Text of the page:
Archive for March, 2011

Water-Energy-Climate Nexus in Norway: Power Disruptions and Low Hydro Reserves

Via The River Network, an interesting look at watergy challenges currently impacting Norway: The interconnections between water, energy and climate change cannot be made more perfectly clear than by the current conditions of Norway. With the nation relying almost entirely on hydroelectricity, coupled with massively depleted hydro reservoirs, the temporary shut down of seven neighboring […]

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Energy’s Huge Slice Of Our Water Footprint Pie

Via National Geographic, a look at energy’s huge slice of our water footprint pie: We don’t think much about water when we flick on a light, power up our computer, or open the fridge for a drink. But there’s some H20 hiding behind every activity that uses energy – which, of course, includes almost everything […]

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As Water Scarcity Risks Grow, Investors Persuade Electric Utilities to Disclose Water Management Plans

Via Water Efficiency Journal, a report on how – in response to shareholder requests – three leading electric utilities (Dominion, Southern and PPL) have agreed to significantly expand reporting and disclosure on water availability risks and plans for mitigating those risks.  As the article notes: “…The agreements come as prolonged droughts, growing water demand and […]

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Water Intensities of Power Generation: Where The Wind Blows

Via CleanTechies blog, an interesting analysis of the water intensities of power generation and the upside thereof related to wind power: Amongst the many oft-repeated arguments against wind power — that it is intermittent, unreliable, expensive, noisy, dangerous to wildlife, or aesthetically unappealing — one argument you will not hear from wind power detractors is […]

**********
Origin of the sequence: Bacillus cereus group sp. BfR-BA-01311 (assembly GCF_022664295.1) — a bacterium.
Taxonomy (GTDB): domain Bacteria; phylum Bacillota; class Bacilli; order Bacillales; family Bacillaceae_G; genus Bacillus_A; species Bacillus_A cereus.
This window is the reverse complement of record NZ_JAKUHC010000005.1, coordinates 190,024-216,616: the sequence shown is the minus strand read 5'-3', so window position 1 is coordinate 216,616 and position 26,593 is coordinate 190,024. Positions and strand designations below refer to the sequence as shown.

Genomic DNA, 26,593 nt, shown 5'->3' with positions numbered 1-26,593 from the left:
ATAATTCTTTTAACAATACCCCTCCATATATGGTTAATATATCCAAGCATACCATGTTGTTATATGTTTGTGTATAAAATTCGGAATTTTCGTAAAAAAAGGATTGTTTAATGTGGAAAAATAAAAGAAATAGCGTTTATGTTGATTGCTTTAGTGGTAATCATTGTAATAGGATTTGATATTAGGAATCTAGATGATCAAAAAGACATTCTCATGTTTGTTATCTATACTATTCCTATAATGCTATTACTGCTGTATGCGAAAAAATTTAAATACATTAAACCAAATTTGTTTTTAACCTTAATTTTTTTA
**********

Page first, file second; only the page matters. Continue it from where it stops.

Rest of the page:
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The Thirsty Dragon: Watts, Water, and Workers

Courtesy of The Circle of Blue, a detailed look at China’s ambitious water conservation and transfer program, started in 2003, to help hold off the looming confrontation between its scarce water reserves and growing coal-based industrial sector.  As the article notes: “…On Sept. 7, 2007, during a morning briefing in Beijing on China’s newest five-year […]

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About This Blog And Its Author
As the scarcity of water and energy continues to grow, the linkage between these two critical resources will become more defined and even more acute in the months ahead.  This blog is committed to analyzing and referencing articles, reports, and interviews that can help unlock the nascent, complex and expanding linkages between water and energy -- The Watergy Nexus -- and will endeavor to provide a central clearinghouse for insightful articles and comments for all to consider.

Educated at Yale University (Bachelor of Arts - History) and Harvard (Master in Public Policy - International Development), Monty Simus has held a lifelong interest in environmental and conservation issues, primarily as they relate to freshwater scarcity, renewable energy, and national park policy.  Working from a water-scarce base in Las Vegas with his wife and son, he is the founder of Water Politics, an organization dedicated to the identification and analysis of geopolitical water issues arising from the world’s growing and vast water deficits, and is also a co-founder of SmartMarkets, an eco-preneurial venture that applies web 2.0 technology and online social networking innovations to motivate energy & water conservation.  He previously worked for an independent power producer in Central Asia; co-authored an article appearing in the Summer 2010 issue of the Tulane Environmental Law Journal, titled: “The Water Ethic: The Inexorable Birth Of A Certain Alienable Right”; and authored an article appearing in the inaugural issue of Johns Hopkins University's Global Water Magazine in July 2010 titled: “H2Own: The Water Ethic and an Equitable Market for the Exchange of Individual Water Efficiency Credits.”